STAR of the Month: Agent Sasco wants balance in dancehall
There is a view that dancehall music is only touching the topics of sex and dance in recent times, and in effect is influencing the growth or death of the genre.
Agent Sasco is a Jamaican artiste who has been applauded for his efforts in presenting socially conscious topics within lyrics in tracks such as Idiot Ting Dat, Talk How Mi Feel, and Same Thing Again, among others.
When the 34-year-old lyricist was asked if he believes that dancehall has become its own enemy he responded, "There is some truth to that, but in so many years the defence was that it is art reflecting life. And there is also some irresponsibility in that way of thinking, just persons finding a position where you can excuse your responsibility."
The recording artiste has been contributing to the music industry for nearly half his life but still does not think he can be the person to say what dancehall should or shouldn't be.
"You have 17-year-olds now that have an idea of what dancehall should look and sound like. I am not going to be one of the man dem who dictate how fi dem (young artistes) world should look because it is for dem to use how dem see it to come up with material," Agent Sasco told THE STAR.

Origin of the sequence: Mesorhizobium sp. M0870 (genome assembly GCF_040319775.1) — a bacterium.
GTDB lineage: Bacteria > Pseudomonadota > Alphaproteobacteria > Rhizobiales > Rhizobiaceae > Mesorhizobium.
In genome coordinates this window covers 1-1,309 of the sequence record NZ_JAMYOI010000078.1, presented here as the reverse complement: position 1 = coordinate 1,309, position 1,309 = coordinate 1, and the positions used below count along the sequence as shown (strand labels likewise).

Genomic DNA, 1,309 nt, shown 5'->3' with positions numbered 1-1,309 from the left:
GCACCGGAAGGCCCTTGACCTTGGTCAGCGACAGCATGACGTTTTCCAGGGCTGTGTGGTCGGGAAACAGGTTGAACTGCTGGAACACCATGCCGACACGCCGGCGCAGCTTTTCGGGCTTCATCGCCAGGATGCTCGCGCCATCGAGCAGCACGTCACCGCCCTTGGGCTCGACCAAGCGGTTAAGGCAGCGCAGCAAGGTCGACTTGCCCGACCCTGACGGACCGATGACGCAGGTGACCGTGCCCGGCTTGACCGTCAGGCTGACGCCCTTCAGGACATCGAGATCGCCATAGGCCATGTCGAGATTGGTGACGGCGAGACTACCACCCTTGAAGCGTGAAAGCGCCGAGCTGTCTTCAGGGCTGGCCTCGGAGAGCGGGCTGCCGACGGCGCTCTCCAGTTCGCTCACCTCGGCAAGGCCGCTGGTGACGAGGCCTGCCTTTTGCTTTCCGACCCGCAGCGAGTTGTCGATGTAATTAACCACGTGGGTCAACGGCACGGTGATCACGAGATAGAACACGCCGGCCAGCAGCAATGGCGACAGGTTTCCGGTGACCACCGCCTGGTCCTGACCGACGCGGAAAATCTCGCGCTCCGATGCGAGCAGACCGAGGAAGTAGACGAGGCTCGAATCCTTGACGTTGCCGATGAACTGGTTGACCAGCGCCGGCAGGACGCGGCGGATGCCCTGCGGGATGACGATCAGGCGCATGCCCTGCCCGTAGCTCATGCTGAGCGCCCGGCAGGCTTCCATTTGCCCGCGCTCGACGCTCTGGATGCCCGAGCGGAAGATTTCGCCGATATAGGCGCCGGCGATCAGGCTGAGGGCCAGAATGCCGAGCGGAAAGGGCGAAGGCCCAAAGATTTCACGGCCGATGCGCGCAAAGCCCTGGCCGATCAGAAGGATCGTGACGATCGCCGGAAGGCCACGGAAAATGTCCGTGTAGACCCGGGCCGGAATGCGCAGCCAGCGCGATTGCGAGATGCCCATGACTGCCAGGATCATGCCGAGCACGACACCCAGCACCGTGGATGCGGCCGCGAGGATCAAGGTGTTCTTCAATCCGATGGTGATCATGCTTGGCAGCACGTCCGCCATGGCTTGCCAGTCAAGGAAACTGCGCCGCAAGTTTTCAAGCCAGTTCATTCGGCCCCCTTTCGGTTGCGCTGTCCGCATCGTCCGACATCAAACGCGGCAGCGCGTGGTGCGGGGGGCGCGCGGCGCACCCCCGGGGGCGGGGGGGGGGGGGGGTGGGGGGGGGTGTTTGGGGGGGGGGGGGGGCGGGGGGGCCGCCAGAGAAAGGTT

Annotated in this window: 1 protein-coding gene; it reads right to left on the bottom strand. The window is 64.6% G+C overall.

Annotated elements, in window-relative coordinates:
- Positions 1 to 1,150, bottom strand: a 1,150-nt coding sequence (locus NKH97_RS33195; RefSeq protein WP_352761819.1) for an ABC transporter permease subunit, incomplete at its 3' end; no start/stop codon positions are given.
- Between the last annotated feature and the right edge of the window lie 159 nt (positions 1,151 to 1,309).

Nonetheless, he agrees that there is space in dancehall for everything that needs to be discussed. The topics explored could range from food to a man's life story.
"The issue is when there is no balance to it or when it is one-dimensional," he added.
The STAR of the Month emerged in an era when the music was not readily available; you could only listen to various tracks that were played on the radio or juggled for a brief moment by a selector.
He argued that aspiring young artistes and musicians have greater opportunities and accessibility to music from all mediums.
Convinced that both the consumption and the contribution to the genre have resulted in the status it has acquired in society, Agent Sasco encourages the spectators and commentators to look at the business of it as well.
"When you think about the business of it and the influence it has, when a yute who want get into the game tun on him radio and a hear X, X, X, well a dat him a go waan do fi get a likkle radio play too," Agent Sasco said.
"But when you have influence and artistes have influence, then you have to take responsibility for it and understand that you saying something, is not merely you repeating it. And if you present things a certain way, then you are a part of the influence," he continued.
He said that in terms of chastising dancehall, "it is a repeating cycle because Yellowman and Shabba Ranks were (considered) slack for the people before them as well," said Agent Sasco.
"For the sake of Jamaica and future we can only hope that the formation given to them (upcoming artistes) that they can make the right decision," he added.